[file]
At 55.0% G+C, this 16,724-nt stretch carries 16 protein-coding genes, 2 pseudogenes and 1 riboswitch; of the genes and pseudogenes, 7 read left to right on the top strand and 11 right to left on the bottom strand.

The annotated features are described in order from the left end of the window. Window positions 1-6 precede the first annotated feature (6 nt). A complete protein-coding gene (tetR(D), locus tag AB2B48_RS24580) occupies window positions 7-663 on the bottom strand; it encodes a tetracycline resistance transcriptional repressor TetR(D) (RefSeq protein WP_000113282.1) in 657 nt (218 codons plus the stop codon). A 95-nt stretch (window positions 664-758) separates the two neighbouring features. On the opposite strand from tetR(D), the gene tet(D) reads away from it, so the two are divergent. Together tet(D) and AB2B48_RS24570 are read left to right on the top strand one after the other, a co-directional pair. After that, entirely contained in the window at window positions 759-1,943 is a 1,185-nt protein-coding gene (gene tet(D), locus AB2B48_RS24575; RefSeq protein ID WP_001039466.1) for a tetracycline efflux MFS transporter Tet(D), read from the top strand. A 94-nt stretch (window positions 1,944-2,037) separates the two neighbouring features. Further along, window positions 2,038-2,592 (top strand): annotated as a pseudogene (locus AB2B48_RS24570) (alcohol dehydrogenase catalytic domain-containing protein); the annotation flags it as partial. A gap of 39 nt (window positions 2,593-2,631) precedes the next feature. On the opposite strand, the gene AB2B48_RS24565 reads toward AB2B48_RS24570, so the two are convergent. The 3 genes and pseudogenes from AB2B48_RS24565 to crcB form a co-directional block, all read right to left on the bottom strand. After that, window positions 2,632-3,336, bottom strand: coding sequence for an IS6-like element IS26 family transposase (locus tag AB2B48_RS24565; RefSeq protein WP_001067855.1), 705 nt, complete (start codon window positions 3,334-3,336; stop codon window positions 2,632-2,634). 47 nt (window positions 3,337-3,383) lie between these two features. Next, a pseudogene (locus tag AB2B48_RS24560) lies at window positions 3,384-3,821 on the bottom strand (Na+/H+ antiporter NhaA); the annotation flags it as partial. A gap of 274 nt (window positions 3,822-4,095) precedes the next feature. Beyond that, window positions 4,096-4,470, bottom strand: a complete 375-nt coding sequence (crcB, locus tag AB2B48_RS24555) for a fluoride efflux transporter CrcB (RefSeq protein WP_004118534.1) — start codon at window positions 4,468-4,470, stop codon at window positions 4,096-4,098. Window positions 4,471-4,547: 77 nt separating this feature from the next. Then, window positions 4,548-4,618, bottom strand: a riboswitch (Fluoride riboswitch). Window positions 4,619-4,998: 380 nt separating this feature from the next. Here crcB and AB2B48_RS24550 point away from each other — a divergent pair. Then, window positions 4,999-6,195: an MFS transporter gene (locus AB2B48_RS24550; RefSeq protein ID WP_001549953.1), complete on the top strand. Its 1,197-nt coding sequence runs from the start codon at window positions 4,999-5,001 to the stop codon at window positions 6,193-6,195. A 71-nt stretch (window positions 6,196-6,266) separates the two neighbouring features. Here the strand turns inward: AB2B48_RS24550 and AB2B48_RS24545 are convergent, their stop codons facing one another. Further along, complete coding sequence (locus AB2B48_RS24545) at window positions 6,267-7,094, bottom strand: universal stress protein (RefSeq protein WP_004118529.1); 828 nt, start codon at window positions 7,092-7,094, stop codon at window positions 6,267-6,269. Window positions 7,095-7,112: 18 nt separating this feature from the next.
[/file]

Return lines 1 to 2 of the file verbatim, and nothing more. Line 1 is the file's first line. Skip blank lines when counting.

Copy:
At 55.0% G+C, this 16,724-nt stretch carries 16 protein-coding genes, 2 pseudogenes and 1 riboswitch; of the genes and pseudogenes, 7 read left to right on the top strand and 11 right to left on the bottom strand.

The annotated features are described in order from the left end of the window. Window positions 1-6 precede the first annotated feature (6 nt). A complete protein-coding gene (tetR(D), locus tag AB2B48_RS24580) occupies window positions 7-663 on the bottom strand; it encodes a tetracycline resistance transcriptional repressor TetR(D) (RefSeq protein WP_000113282.1) in 657 nt (218 codons plus the stop codon). A 95-nt stretch (window positions 664-758) separates the two neighbouring features. On the opposite strand from tetR(D), the gene tet(D) reads away from it, so the two are divergent. Together tet(D) and AB2B48_RS24570 are read left to right on the top strand one after the other, a co-directional pair. After that, entirely contained in the window at window positions 759-1,943 is a 1,185-nt protein-coding gene (gene tet(D), locus AB2B48_RS24575; RefSeq protein ID WP_001039466.1) for a tetracycline efflux MFS transporter Tet(D), read from the top strand. A 94-nt stretch (window positions 1,944-2,037) separates the two neighbouring features. Further along, window positions 2,038-2,592 (top strand): annotated as a pseudogene (locus AB2B48_RS24570) (alcohol dehydrogenase catalytic domain-containing protein); the annotation flags it as partial. A gap of 39 nt (window positions 2,593-2,631) precedes the next feature. On the opposite strand, the gene AB2B48_RS24565 reads toward AB2B48_RS24570, so the two are convergent. The 3 genes and pseudogenes from AB2B48_RS24565 to crcB form a co-directional block, all read right to left on the bottom strand. After that, window positions 2,632-3,336, bottom strand: coding sequence for an IS6-like element IS26 family transposase (locus tag AB2B48_RS24565; RefSeq protein WP_001067855.1), 705 nt, complete (start codon window positions 3,334-3,336; stop codon window positions 2,632-2,634). 47 nt (window positions 3,337-3,383) lie between these two features. Next, a pseudogene (locus tag AB2B48_RS24560) lies at window positions 3,384-3,821 on the bottom strand (Na+/H+ antiporter NhaA); the annotation flags it as partial. A gap of 274 nt (window positions 3,822-4,095) precedes the next feature. Beyond that, window positions 4,096-4,470, bottom strand: a complete 375-nt coding sequence (crcB, locus tag AB2B48_RS24555) for a fluoride efflux transporter CrcB (RefSeq protein WP_004118534.1) — start codon at window positions 4,468-4,470, stop codon at window positions 4,096-4,098. Window positions 4,471-4,547: 77 nt separating this feature from the next. Then, window positions 4,548-4,618, bottom strand: a riboswitch (Fluoride riboswitch). Window positions 4,619-4,998: 380 nt separating this feature from the next. Here crcB and AB2B48_RS24550 point away from each other — a divergent pair. Then, window positions 4,999-6,195: an MFS transporter gene (locus AB2B48_RS24550; RefSeq protein ID WP_001549953.1), complete on the top strand. Its 1,197-nt coding sequence runs from the start codon at window positions 4,999-5,001 to the stop codon at window positions 6,193-6,195. A 71-nt stretch (window positions 6,196-6,266) separates the two neighbouring features. Here the strand turns inward: AB2B48_RS24550 and AB2B48_RS24545 are convergent, their stop codons facing one another. Further along, complete coding sequence (locus AB2B48_RS24545) at window positions 6,267-7,094, bottom strand: universal stress protein (RefSeq protein WP_004118529.1); 828 nt, start codon at window positions 7,092-7,094, stop codon at window positions 6,267-6,269. Window positions 7,095-7,112: 18 nt separating this feature from the next.